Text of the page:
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Flash death: Adobe killing reviled plugin by 2020

Flash death: Adobe killing reviled plugin by 2020

Adobe is dropping the axe on Flash, announcing that the little-loved - and in many cases, like that of Apple's Steve Jobs, actively loathed - plugin is on its last legs. Flash will officially be put out of its misery in 2020, Adobe confirmed today, having already been forced out of contention from mobile. However, the company is also calling on support from some of the big names in internet browsing and technology to see Flash out smoothly.

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This giant sunfish species dodged scientists for 300 years

This giant sunfish species dodged scientists for 300 years

It's hard to imagine that such massive fish could spend the better part of three centuries eluding scientists, but that's exactly what happened. Known by some now as the Hoodwinker Sunfish, this giant sunfish species was first detected a decade ago by Japanese researchers, who found genetic evidence of its existence near Australia. With confirmation of its existence, this marks the first time the Mola genus has seen a new species addition in 130 years.

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One percent of TV static originates from the Big Bang

One percent of TV static originates from the Big Bang

Unless you're still using an old television, it has probably been years since you've last seen television static. The snowy mess was an annoyance; for the user, it meant the coaxial cable needed adjusted or the TV antenna needed leaves cleaned off. As it turns out, that static contained something pretty astonishing: a sliver of residue from the creation of the universe.

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Ancient human ‘ghost’ species revealed by saliva protein

Ancient human ‘ghost’ species revealed by saliva protein

A simple salivary protein has revealed a so-called 'ghost' species of ancient humans, a new study reveals, hinting at the existence of an archaic species that swapped genetic material with human ancestors. It is well known that ancient hominin species contributed to the rise of modern humans, not the least of which is the Neanderthals and lesser known Denisovans. Such rendezvous took place in Europe and Asia, but it seems similar encounters may have happened in ancient Africa, too.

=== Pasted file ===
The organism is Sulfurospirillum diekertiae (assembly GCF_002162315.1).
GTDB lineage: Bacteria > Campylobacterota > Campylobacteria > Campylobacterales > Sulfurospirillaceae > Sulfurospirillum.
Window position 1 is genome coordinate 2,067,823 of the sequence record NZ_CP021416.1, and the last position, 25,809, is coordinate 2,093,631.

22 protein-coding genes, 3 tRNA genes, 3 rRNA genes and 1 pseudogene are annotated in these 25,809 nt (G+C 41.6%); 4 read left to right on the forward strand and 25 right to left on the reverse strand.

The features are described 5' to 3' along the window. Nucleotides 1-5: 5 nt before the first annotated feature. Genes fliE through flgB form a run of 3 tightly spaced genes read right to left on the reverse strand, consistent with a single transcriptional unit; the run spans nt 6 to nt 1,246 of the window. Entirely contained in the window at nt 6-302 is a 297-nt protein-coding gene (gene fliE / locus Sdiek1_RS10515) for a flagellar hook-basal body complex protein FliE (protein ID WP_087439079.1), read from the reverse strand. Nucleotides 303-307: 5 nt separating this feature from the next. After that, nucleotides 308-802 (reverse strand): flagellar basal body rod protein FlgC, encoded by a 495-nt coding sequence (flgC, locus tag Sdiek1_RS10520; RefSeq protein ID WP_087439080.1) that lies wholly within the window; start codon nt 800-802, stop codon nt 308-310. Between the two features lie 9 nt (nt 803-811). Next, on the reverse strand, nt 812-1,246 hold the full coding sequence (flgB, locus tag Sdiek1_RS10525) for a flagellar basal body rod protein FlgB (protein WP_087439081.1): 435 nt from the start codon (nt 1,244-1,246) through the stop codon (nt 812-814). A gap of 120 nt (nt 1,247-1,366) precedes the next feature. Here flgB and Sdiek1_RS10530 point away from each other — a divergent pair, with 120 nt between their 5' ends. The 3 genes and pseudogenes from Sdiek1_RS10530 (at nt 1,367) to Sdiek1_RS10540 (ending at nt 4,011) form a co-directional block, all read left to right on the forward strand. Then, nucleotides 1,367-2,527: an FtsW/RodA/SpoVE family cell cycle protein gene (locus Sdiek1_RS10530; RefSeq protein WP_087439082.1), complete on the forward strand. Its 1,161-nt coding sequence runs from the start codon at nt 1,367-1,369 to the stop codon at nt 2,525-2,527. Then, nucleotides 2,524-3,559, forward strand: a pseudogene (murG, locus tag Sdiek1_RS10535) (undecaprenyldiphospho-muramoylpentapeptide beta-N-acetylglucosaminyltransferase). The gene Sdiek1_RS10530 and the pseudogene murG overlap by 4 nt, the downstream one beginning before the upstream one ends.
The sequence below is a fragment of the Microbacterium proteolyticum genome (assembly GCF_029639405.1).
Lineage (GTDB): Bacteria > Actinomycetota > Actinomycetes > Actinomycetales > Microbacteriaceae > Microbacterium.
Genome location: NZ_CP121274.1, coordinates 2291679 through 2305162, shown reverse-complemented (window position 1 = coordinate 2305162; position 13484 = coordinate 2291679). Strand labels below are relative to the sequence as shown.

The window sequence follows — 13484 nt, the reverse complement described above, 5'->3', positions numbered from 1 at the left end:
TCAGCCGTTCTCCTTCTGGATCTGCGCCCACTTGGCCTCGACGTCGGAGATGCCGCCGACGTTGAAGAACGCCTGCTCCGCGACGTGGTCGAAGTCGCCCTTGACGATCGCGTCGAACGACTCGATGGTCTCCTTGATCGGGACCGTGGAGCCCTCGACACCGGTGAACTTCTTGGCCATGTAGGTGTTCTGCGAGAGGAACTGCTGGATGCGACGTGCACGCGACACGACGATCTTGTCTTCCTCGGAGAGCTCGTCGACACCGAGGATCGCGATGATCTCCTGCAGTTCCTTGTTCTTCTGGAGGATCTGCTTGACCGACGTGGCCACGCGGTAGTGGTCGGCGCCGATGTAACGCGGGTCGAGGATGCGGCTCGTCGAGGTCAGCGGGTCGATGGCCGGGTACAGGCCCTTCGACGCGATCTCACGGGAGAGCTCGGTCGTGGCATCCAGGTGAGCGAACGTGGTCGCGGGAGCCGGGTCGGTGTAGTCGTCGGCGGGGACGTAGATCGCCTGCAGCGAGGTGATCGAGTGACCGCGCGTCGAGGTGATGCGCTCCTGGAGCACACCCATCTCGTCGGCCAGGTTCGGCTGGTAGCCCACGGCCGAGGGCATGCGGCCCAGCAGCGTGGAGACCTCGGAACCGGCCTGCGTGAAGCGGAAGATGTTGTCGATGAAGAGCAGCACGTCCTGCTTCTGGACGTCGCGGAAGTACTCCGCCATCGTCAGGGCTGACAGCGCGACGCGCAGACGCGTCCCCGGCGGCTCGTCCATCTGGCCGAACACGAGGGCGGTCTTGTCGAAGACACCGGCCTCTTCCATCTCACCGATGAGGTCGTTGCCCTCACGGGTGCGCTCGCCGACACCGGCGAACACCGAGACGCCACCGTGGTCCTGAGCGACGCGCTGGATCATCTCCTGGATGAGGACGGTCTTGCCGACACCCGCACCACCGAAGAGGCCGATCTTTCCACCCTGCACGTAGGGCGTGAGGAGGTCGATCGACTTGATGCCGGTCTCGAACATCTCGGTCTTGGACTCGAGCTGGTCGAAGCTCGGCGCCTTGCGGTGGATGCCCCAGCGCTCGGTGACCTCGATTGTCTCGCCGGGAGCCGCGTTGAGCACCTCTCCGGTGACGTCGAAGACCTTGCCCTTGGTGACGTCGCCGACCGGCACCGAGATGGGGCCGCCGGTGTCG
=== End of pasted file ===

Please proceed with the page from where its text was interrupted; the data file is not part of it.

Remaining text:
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Fidget spinners branded mind-controlling western evil by Russia

Fidget spinners branded mind-controlling western evil by Russia

Fidget spinners -- they came from seemingly nowhere to win the hearts and empty hours of youth across the world, and Russia isn't happy about it. The nation has been spouting some odd anti-fidget spinner nonsense as of late, indicating that they may be a diabolical anti-Russia trinket from the West set to zombify and turn Russian youth. In case this sounds like a joke, it's not: the nation is officially 'investigating' the toy.

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Alabama’s mad cow had ‘atypical’ form of disease

Alabama’s mad cow had ‘atypical’ form of disease

An 11-year-old cow was identified in Alabama with the neurological condition known as 'mad cow disease.' The discovery was made before the cow was butchered and, according to the USDA, wasn't at any point any sort of risk for the food supply chains. The discovery of the disease was first made during a routine surveillance of the cows; this particular victim was said to be presenting clinical signs of mad cow disease upon discovery.